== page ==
By Sigurd Neubauer
“Talk about imposter syndrome; I have it,” says Fiona Maddocks with a laugh in response to what it takes to become a classical music critic. She’s one of Britain’s most influential ones, writing for The Observer, which is The Guardian’s sister publication.
“I’ve wanted to be a music critic ever since my early teens,” Maddocks explains but emphasizes that she’s not a musicologist. “I studied music but thought that finding words for describing music is very difficult; by learning how to play the piano, I was hoping that mastering an instrument would provide me with some insights as I thought people needed encouragement to appreciate classical music.”
On what it takes to appreciate it, the music journalist per excellence puts it bluntly: “What people have to do is to listen,” she says while underscoring that her objective as a critic is to use her writing “as a bridge to those who want to listen.”
Maddocks is the chief music critic at The Observer; and the author of numerous biographies
As we have argued in a separate essay, the world of opera – as well as of classical music – can be a wonderful place.
For those who are new to it, finding the “right” opera will be of utmost importance for the curious explorer to better understand the artform and over time develop a passion for it. Not all operas are created equal, of course. Simply being introduced to the “wrong” opera on a first outing can deter the best intentioned among us from ever returning.
The same applies, of course, to the world of classical music. Classical music, unfortunately, does have a stigma to it as it is often perceived as “out-of-date” or even “elite,” she explains.
Responding to why classical music has a stigma, Maddocks responds by providing the following anecdote: “It is like asking about literature in one’s own language, except for that one never would. One must have the confidence to say that I like Charles Dickens (1812- 1870) but I am not so keen on George Elliot (1819-1880).”
When it comes to music, she emphasizes, it is somehow different. “If people feel that they don’t speak a musical language, but perhaps they initially don’t like the sound of something but perhaps they would get to like it more if they listened to it more because they have already switched off and determined that it is not for them.”
Appreciating music takes time and effort and is not easy.
Most of the major cities around the world have a local classical radio station, illustrating that a global interest in the artform exists
“Appreciating it is a difficult thing because it takes time to explore it. In contrast, it only takes a few seconds to look at a painting to decide whether one likes it or not. But with music, it is more complicated,” she explains. “If a symphony lasts 40 minutes, one has to give himself 40 minutes.”
To drive home her point, Maddocks points to her experience as the founding editor of BBC Music Magazine, which launched in September 1992. “My publisher used to put CDs on the cover. Once we included one by Anthon Bruckner(1824-1896), she decried it as ‘too long.’ She wasn’t a musical person, but I advised her that one must give the music the time that it gives you,” the music critic recalls.
But the interest in opera and classical music is there. Most of the major cities around the world have a local classical radio station, illustrating that a global interest in the artform exists.
In Britain, for instance, The English National Opera recently performed Das Rheingold, the first part of Richard Wagner’s (1813-1883) four-opera Ring Cycle, which was completely sold out. And so too was Philip Glass’ Akhnaten, Maddocks points out.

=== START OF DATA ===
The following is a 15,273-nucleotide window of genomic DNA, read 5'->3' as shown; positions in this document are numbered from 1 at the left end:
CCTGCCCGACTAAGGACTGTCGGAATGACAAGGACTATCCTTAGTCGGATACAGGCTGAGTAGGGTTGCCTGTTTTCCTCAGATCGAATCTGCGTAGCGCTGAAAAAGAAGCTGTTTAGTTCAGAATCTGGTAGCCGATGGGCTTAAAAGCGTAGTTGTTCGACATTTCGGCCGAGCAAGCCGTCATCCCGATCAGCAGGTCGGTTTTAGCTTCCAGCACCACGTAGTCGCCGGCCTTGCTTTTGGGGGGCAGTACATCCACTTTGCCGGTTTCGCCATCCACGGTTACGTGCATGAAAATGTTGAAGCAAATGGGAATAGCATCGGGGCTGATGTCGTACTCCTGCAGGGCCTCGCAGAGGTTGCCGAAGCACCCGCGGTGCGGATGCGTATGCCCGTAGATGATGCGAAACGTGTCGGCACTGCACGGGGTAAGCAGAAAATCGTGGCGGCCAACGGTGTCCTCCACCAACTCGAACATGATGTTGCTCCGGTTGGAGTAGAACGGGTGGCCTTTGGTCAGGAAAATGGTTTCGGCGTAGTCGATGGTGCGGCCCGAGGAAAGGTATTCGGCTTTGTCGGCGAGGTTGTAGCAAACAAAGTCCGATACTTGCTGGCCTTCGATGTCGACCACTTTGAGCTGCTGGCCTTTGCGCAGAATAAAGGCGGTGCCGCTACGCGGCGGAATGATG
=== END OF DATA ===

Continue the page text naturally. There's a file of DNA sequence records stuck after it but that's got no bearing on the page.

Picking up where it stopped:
She’s also critical of her own music industry, especially when it equates “opera as elitist,” which is, she argues, “an assumption that needs to be challenged.”
Much of it has to do with the fact that attending a sporting event and/or a rock concert could be more expensive than a night out at the opera or at the local concert hall.
Responding to what the criteria are for evaluating a performance as a music critic, Maddocks reveals that it is “never an absolute” as to whether it is “good or bad.”
Instead, she explains, the reviewer must assess what the performer is trying to do and whether “it is working for me. If not, what is it?”
If the reviewer doesn’t like the experience, “it is probably not because of technical reasons – such as the singer not hitting a note unless it is a consistent problem – as most artists are so well trained, especially if they have studied in Britain or the U.S.”
Continues the music journalist: “Artists are better trained today than ever before as there is an expectation that somehow we go on and always improve,” adding that “we have come to expect perfection. In the past we accepted imperfection.”
At the same time, she prefaces, one must acknowledge if the reviewer draws a different conclusion from the performance than the audience about whether “it has a better time than me.”
After all, “a lot of the review is about what it was, who it was, and where it was. There are only a few words left after that,” she says, but quips: “In the end, the reviewer must write something that interests people.”
On what it takes to build trust with the reader, Maddocks explains that one must be true to oneself, adding that “she’s always on the side of the performers. They have to perform and do their best; and so must I as a critic.”
She always brings a notebook with her, but never really uses it, the journalist adds. Instead, Maddocks may jot down words such as “loud” to describe the overall experience.
“We live in a golden age in classical music in terms of quality, but how do we pay for it is the real question. We are all very worried about what is happening with composers without the BBC [British Broadcasting Corporation] to support it. But it is a very dicey time,” Maddocks concludes.